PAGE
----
Invisible or ultraviolet light
Wavelengths of 390-750 nm...
visible light
Wavelengths of >750 nm is...
Infrared light
Define absorbance
occurs when electromagnetic radiatin is assimilated by a substance (it is neither reflected nor passed through
Define transmission
occurs when electromagnetic radiation moves through a substance
What happens to the light that is not absorbed by solutions
It is transmitted through the solution
What is the relationship between the color absorbed and the color seen at certain wavelengths?
You see the complimentery color of what color is most obsorbed. ex: Blue is absorbed--> orange is seen
When an atom or molecule absorbs a photon...
Valence electrons are raised from a low energy orbital(ground state) to a higher energy orbital(excited state) by absorbing energy of a photon.
Excited electrons (those in a higher energy orbital) will fall back to ground state by...
emitting energy... aka transmittance
What is the formula for %Transmittance

I= transmittance
we always assume Io=100, it is incident light
What is Beer's Law?
Concentration of a substance is directly proportional to the amount of light absorbed or inversely proportional to the logarithm of the transmitted light
What is the formula for Beer's Law?
E=Proportionality constant
b=length of cuvet in cm (usually 1)
c= concentration in mol/L
What are factors absorbance can vary with?
What is the formula for measuring absorbance?

*remember you must first start with %T=I/Iox100
What are the assumptions Beer's Law makes?
-Light striking the solute is monochromatic--no stray light.
-Solute being analyzed is the only colored solute present in the solution
-light being measured comes only from the analytical beam of light.
What is the formula for an unknown glucose concentration of a patient?
Name the two types of light sources used in spectophotometry
Name the most commonly used light source in spectophotometry and its corresponding wavelengths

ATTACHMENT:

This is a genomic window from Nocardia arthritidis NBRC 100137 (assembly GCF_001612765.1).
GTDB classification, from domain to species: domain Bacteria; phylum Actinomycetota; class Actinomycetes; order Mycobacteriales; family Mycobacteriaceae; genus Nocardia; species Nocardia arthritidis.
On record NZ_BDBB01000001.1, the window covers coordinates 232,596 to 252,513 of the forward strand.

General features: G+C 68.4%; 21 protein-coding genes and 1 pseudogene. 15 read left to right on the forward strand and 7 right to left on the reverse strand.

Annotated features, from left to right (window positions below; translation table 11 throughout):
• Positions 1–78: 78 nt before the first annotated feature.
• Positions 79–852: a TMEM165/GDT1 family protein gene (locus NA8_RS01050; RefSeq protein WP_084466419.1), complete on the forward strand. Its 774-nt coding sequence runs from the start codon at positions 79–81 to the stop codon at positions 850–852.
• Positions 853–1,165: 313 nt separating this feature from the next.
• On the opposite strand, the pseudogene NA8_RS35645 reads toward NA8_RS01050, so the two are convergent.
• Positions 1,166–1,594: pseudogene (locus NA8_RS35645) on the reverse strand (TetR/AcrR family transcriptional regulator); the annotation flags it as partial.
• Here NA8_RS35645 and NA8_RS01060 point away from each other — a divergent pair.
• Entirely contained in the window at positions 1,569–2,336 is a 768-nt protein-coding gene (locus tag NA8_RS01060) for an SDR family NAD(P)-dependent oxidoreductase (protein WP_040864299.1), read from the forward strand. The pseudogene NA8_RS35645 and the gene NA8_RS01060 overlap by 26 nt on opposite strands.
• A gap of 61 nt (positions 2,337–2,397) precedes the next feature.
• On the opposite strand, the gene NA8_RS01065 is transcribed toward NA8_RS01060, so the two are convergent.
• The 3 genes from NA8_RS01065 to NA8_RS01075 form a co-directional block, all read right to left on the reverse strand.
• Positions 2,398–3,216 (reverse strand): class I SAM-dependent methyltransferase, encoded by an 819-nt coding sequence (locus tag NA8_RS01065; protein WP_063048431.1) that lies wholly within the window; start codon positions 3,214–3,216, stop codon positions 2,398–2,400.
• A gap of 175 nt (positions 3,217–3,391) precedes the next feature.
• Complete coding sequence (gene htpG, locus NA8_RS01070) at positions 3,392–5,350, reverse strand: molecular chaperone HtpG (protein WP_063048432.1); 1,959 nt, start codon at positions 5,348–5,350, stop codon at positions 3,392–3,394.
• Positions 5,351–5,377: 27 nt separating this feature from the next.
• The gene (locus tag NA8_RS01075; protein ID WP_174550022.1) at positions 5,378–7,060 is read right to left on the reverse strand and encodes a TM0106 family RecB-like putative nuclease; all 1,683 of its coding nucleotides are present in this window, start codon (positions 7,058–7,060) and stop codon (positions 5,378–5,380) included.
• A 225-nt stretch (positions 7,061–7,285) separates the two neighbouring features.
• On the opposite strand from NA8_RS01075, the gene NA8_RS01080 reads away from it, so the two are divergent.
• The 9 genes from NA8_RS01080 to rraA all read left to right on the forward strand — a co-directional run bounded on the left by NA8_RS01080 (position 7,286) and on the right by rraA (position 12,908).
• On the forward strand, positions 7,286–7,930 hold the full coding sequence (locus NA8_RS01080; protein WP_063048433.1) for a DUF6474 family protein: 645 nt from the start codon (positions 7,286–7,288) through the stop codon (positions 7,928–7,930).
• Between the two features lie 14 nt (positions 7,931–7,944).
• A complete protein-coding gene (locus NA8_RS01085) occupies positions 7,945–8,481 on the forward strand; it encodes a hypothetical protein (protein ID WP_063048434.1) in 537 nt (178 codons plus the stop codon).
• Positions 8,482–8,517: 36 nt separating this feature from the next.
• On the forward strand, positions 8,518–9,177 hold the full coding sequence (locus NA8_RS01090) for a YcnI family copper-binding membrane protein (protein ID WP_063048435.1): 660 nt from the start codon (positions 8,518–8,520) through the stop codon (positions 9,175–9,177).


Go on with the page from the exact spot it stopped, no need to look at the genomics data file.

tungsten or tungsten halogen
~320 to > 1000 nm which gives you visible and near IR regions
What are laser light sources mostly used for?
Hormones, drugs of abuse, and flourescents
What is a monochromator?
a system that isolates radiant energy of desired wavelength and excludes other wavelengths
In a monochromator, what is the degree of wavelenth isolation dependent on?
Entrance and exit slits
What defines the range of wavelengths that will be transmitted?
spectral bandpass
How does the size of the bandpass effect the monochromator?
The smaller the bandpass, the better. You get a more accurate Transmittance, and less interference
What are two fixed wavelength monochromators
-Colored glass(50nm bandwith, gives precision issues, not preffered)
-Interference filter (5-15nm bandwith, very precise)
What are the only kind of waves that can perform the spectromic function?
Harmonic waves
A linear non continuous spectrum, which gives no specific wavelength
-Linear, most widely used monochromator
-bandwith of 5-20nm
-blocks out all destructive waves to give only linear constructive waves
Diffraction grating
What type of detector works well with tungsten lamps?
PMT Photmultiplier tubes
What does a detector do?
converts light energy into electrical energy
What does Bichromatic Analysis do?
Splits the light beam in two and selects a different wavelength for each beam
What is the method in Bichromatic analysis?
-One wavelength is desired peak (analyte of interest)
-second wavelength is not absorbed by the analyte but is absorbed byt the interfering chromagen (complimentary wavelength)
Second wavelength is subtracted from first to get concentration of analyte.
Can Bichromatic analysis be used in lipemic and hemolyzed samples?
No. In lipemic samples a lipid panel must be done first on the serum.
In hemolyzed samples must be rejected for K and other analytes because of the substances released.